LH: Yes, absolutely. It’s an amazing post-doctoral program similar to - for instance, in the University of California system, there’s a Carolina - or not Carolina, I’m sorry - UC president’s post-doctoral fellowship. What these fellowships are, are opportunities once people finish their PhDs. They are - here at Carolina it’s a two year, post-doctoral fellowship. It is across the university. So each year, different people apply for post-doctoral fellowships in different departments. It is through the Vice Chancellor’s office for Research and Economic Development. It is designed to promote diversity at the University, in terms of faculty. So, ideally, the way the program is envisioned is for people to start their post-doctoral fellowship with the hope that it will eventually turn into a tenured-track position. It’s not always guaranteed. It varies from one department to another. But, the hope is that, eventually, it will lead to a departmental position down the road. Right now the program has been reconfigured slightly different. The program now, as it exists, is smaller - quite a bit smaller than it was when I was a fellow. When I was a fellow there were ten post-docs across the span of two cohorts. Since it was a two-year program, sometimes there were four post-docs in my cohort, six in a previous. But sometimes that varied, those numbers vary. Now, from what I understand, that number has been cut from ten to five I believe, substantially because of funding, I think, questions. The way the post-doctoral program works is people apply. They indicate the departments where they would like to be housed. They can apply to more than one department. Then, what the post-doctoral program does is it sorts through all of the different application they receives. Then they send off all of the applications to the respective departments where the post-docs indicated that they would like to be housed. Each department then reads through all of the applications that they get and based on those applications can nominate up to two individuals, saying we would like to have this person and or this person, but no more than two. What the department really needs to articulate there is why is there a need to have someone who works in that particular field of study: If there’s a gap that can be filled that isn’t really currently being met or if there’s an area where a department wants to see more faculty working in a particular area of study. Then, each department puts forth one or two names and then that goes back to the post-doctoral program. Then there’s a selection committee there compiled of different people from across the University. Then they sort through all of the different departments that have put forth names and then determine who gets the post-docs. Usually, there are a few hundred applicants and then for a certain number of positions. The goal really is not only to increase diversity in terms of the racial and ethnic composition of the faculty, but ideally, I think also, folks who work in areas of study that are underserved and underrepresented in order to increase that type of diversity at the University so that it’s diversity in multiple arenas. Originally, the post-doc program was developed primarily for African American scholars and that has expanded over time to also include members of other racial and ethnic groups.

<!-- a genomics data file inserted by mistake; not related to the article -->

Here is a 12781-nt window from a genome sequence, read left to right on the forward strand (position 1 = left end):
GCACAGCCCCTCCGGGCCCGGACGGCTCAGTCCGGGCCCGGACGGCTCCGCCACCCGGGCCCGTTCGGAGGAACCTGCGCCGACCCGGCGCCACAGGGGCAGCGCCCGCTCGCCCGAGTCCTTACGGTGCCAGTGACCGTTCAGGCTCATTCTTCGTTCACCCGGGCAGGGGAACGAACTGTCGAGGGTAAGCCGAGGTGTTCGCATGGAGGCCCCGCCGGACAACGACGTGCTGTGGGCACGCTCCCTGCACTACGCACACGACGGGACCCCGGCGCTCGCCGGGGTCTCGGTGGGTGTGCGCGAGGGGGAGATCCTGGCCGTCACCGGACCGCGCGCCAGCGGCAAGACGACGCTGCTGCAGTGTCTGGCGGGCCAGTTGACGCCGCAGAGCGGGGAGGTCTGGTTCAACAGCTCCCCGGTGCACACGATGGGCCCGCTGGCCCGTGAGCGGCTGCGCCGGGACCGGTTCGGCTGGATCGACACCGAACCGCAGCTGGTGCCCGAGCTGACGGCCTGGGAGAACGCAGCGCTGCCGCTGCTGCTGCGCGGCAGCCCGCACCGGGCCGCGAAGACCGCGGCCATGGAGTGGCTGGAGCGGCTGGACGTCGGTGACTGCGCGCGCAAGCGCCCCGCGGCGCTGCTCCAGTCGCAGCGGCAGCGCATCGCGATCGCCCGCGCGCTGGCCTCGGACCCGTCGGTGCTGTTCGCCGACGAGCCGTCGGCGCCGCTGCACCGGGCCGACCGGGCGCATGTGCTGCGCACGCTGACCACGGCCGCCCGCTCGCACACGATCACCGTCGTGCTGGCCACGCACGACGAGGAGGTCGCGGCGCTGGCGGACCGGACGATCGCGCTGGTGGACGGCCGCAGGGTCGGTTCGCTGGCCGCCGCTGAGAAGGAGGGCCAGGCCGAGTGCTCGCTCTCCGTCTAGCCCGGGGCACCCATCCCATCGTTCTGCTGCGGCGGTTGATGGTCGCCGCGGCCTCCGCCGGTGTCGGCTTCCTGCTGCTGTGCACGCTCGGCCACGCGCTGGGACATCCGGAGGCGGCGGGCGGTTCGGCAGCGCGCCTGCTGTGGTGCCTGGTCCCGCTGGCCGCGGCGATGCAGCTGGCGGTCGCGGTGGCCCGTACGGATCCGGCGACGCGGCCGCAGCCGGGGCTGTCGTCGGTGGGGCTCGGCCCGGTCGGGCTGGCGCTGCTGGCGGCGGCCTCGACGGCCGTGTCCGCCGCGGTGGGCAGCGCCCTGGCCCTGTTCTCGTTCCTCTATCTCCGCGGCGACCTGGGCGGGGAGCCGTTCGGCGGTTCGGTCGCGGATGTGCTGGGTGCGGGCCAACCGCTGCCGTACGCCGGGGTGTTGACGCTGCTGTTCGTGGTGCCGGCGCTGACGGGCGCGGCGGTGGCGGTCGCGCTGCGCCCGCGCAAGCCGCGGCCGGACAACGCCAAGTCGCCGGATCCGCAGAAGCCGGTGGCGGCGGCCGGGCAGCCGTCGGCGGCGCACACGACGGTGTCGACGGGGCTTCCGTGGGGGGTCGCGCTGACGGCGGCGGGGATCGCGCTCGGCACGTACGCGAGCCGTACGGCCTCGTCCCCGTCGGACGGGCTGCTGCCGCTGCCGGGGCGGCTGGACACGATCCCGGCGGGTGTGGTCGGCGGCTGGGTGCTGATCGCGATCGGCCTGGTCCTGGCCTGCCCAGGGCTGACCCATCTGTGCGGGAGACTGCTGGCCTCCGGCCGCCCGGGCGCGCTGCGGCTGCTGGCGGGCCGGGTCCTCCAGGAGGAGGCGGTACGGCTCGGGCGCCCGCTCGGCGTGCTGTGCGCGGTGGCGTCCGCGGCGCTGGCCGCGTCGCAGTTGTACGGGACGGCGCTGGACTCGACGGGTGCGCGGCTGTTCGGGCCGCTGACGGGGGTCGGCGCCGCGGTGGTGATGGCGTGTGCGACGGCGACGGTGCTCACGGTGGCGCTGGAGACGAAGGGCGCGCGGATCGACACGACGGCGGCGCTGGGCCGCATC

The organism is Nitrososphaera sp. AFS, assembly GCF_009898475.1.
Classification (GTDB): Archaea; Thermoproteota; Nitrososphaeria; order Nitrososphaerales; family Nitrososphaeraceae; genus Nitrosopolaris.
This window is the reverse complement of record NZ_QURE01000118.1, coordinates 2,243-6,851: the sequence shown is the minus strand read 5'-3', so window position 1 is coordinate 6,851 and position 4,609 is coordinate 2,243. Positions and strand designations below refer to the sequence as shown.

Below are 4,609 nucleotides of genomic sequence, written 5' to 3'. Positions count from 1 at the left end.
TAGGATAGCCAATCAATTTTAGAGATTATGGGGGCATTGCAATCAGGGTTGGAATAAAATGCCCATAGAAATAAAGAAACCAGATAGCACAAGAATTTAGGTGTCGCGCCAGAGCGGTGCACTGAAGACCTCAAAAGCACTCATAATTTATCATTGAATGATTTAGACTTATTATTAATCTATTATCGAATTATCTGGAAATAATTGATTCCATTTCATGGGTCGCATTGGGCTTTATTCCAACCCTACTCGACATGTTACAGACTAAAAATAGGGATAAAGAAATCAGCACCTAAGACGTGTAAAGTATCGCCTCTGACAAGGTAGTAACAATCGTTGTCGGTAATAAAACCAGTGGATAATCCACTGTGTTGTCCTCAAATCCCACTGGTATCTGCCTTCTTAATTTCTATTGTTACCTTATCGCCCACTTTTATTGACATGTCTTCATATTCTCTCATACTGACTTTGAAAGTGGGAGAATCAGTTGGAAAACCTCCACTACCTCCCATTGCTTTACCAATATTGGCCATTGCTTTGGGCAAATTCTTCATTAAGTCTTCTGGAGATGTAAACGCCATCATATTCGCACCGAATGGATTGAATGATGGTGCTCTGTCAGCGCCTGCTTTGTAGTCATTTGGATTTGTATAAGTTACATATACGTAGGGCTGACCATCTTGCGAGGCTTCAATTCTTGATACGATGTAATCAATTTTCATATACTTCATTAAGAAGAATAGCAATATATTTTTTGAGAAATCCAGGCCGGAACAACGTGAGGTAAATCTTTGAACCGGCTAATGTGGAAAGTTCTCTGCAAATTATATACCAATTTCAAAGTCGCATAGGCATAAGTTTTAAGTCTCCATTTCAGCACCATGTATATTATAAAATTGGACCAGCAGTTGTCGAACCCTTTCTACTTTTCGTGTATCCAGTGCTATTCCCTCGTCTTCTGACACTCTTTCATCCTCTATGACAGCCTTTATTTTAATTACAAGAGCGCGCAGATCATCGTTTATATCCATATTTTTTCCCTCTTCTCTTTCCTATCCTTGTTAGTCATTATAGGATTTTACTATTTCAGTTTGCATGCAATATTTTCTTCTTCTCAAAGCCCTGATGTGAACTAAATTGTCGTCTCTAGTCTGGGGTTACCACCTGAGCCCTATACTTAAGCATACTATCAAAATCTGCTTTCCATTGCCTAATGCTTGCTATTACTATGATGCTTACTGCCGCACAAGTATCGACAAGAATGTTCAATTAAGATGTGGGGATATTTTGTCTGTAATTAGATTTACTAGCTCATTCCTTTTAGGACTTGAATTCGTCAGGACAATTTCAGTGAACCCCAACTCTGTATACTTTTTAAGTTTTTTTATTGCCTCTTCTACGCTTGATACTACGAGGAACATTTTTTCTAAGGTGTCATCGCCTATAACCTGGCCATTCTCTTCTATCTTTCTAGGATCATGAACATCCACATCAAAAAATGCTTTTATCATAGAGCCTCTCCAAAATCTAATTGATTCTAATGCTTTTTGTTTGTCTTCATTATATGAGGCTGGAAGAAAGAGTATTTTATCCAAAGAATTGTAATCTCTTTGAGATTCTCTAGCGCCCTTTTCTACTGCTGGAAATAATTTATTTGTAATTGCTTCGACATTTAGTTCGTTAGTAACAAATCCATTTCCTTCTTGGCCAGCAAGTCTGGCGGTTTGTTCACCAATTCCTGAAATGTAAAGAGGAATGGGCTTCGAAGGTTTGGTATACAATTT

JS: I wonder if soon it’ll change for gender or sexual orientation or things of that nature.